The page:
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Candied Orange Peel – An Example in Sustainability

When you give these beautiful Candied Orange Peels as gifts to family and friends, you are giving them a healthy, tasty, beautiful treat that will last throughout the holiday season (if they aren’t eaten before the season is over). As you use your oranges to make your favorite salads, Southern Ambrosia, or Orange Pound Cake, keep those peels to prepare these wonderful Candied Orange Peels!
Candied Orange Peels

Candied Orange Peels

Candied Orange Peels have reminded me of Christmas for as long as I can remember. The mere aroma of orange peels simmering on the stove creates warm happy emotions that I cannot describe. I am not sure if it takes me back to childhood or gives me pleasure knowing I am leaving the same traditions that I grew up with on to my own children.

One of the greatest treasures that I want my children to teach their children is to make the most of everything and waste nothing that God gives us in nature. I believe that one major example of sustainability is to use parts of vegetables, fruits, or harvested game that are not ordinarily used.

Most people utilize the flesh, or the inside juicy sections of the orange, but the orange rind and the peel have just as many uses. Orange peels have been used as mosquito repellant, a degreaser, deodorizer, ant repellant, and kindling, among other things.

You can find this and more recipes like it in my new handbook, Preserving 101: Canning, Drying, and Freezing.

Orange peels make great kindling!

Orange peels make great kindling!

During the Christmas season, I like to find a more elegant and utilitarian use for my orange peels. Candied Orange Peels are beautiful, festive, and are full of nutrients. The orange peel has more vitamin C than the actual fruit of the orange. Likewise, the fruit peel also has about three times as much the amount of Vitamin A, B-Complex, and minerals such as manganese, calcium, and zinc.

Aren't these Candied Oranges beautiful?

Aren’t these Candied Oranges beautiful?

Remove the peel and pith from the orange's flesh.

Remove the peel and pith from the orange’s flesh.

Cover the orange peel slices into 1/4 inch slices and cover with water.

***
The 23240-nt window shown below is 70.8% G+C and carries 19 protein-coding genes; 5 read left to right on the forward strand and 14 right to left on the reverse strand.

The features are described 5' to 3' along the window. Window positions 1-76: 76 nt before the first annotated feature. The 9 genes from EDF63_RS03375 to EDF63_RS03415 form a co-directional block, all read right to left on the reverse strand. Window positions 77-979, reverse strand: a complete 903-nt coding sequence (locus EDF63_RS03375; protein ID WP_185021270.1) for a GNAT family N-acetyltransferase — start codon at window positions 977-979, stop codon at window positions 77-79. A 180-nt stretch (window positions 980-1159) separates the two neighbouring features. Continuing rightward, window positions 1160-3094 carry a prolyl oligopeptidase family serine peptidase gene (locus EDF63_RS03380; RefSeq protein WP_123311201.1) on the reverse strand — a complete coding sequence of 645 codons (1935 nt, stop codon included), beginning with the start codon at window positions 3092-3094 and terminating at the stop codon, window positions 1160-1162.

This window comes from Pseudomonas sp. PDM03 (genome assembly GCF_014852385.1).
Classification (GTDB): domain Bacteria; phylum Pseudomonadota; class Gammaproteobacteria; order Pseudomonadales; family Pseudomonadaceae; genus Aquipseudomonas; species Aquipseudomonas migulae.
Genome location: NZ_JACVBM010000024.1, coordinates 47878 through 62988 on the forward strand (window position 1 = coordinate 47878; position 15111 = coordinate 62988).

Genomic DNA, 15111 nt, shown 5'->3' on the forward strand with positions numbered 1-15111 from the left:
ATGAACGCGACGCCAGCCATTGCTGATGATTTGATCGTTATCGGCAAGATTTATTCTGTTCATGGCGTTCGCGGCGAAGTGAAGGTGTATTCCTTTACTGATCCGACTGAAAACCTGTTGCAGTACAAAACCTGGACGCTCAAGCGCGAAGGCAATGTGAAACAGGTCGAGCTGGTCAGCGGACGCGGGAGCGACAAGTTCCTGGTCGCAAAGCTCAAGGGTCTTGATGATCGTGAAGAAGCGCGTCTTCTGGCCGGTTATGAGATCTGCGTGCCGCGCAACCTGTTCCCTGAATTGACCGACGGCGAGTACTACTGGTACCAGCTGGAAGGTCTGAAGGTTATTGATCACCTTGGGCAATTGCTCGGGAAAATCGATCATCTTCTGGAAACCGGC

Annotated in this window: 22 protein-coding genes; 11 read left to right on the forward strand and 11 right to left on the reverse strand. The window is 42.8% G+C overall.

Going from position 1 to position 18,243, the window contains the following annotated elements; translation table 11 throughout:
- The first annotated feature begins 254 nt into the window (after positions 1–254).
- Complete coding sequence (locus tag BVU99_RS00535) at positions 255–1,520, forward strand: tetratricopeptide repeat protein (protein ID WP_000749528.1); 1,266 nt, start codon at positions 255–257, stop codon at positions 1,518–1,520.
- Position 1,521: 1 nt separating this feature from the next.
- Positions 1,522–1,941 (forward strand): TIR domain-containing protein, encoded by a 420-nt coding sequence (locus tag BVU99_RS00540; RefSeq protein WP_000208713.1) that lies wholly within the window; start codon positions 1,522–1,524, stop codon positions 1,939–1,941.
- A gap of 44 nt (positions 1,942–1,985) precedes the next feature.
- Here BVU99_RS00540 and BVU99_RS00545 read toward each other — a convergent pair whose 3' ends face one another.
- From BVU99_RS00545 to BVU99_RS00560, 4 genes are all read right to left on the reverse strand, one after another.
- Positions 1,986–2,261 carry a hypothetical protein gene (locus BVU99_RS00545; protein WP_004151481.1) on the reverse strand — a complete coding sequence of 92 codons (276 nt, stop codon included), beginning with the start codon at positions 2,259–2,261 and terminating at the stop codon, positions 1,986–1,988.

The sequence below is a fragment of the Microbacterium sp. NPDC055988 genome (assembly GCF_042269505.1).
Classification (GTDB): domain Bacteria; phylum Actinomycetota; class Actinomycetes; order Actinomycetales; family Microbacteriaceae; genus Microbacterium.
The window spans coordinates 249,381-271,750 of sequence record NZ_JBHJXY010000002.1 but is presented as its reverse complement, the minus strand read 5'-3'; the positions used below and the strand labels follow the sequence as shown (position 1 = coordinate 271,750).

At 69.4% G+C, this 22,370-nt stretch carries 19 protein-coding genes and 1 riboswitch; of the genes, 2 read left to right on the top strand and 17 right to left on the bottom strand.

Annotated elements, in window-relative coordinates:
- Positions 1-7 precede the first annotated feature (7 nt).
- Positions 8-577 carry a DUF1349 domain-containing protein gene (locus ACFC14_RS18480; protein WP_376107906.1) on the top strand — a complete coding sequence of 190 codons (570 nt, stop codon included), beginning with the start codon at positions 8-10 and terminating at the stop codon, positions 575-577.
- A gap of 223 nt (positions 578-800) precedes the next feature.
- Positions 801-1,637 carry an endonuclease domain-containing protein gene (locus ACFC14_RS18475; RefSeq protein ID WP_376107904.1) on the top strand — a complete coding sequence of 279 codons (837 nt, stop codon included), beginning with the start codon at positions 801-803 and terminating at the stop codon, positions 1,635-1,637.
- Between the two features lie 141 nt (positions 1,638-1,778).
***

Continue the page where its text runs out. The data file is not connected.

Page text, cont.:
Cover the orange peel slices into 1/4 inch slices and cover with water.

Allow the orange peels to dry for about 12 hours. They will not be completely dry when you coat them with sugar.

Allow the orange peels to dry for about 12 hours. They will not be completely dry when you coat them with sugar.

Candied Orange Peel

Course

Snack

Keyword

candied fruit, candied orange peel, oranges

Author

Stacy Lyn Harris

Ingredients

  • 6 large oranges
  • 4 cups water
  • 2 cups sugar plus more for coating (about 1/2 cup)

Instructions

  1. Using a sharp knife, cut the peel off the oranges, taking as much as possible to get ride of most of the pith. The pitch can be very bitter. Cut the peel into 1/4-inch strips.

    removing peel and pitch from orange's flesh to make candied orange peels
  2. In a large saucepan, combine the peels with water by 2 inches. Bring to a boil over high heat, then reduce the heat to simmer. Continue to simmer peels, uncovered, for about 1 hour. There should only be about 1 inch of water remaining, and the peels should be soft and somewhat transparent. Drain the peels.

  3. In another saucepan, bring 4 cups of water and 2 cups of sugar to a boil. Stir to dissolve the sugar. This should take about 3 to 4 minutes. Remove from heat and stir in the drained peels. Let stand at room temperature for 6 to 8 hours.

    Candied orange peels simmering in a saucepan
  4. Return the pan to low heat and bring to a simmer. Cook for about 30 minutes or until the peels have absorbed most of the syrup. Watch carefully to prevent burning.

  5. Remove the peels from the saucepan and lay them out individually on wax paper. Allow them to dry for about 12 hours. They will still be a little wet, but not soggy.

    Candied orange peels drying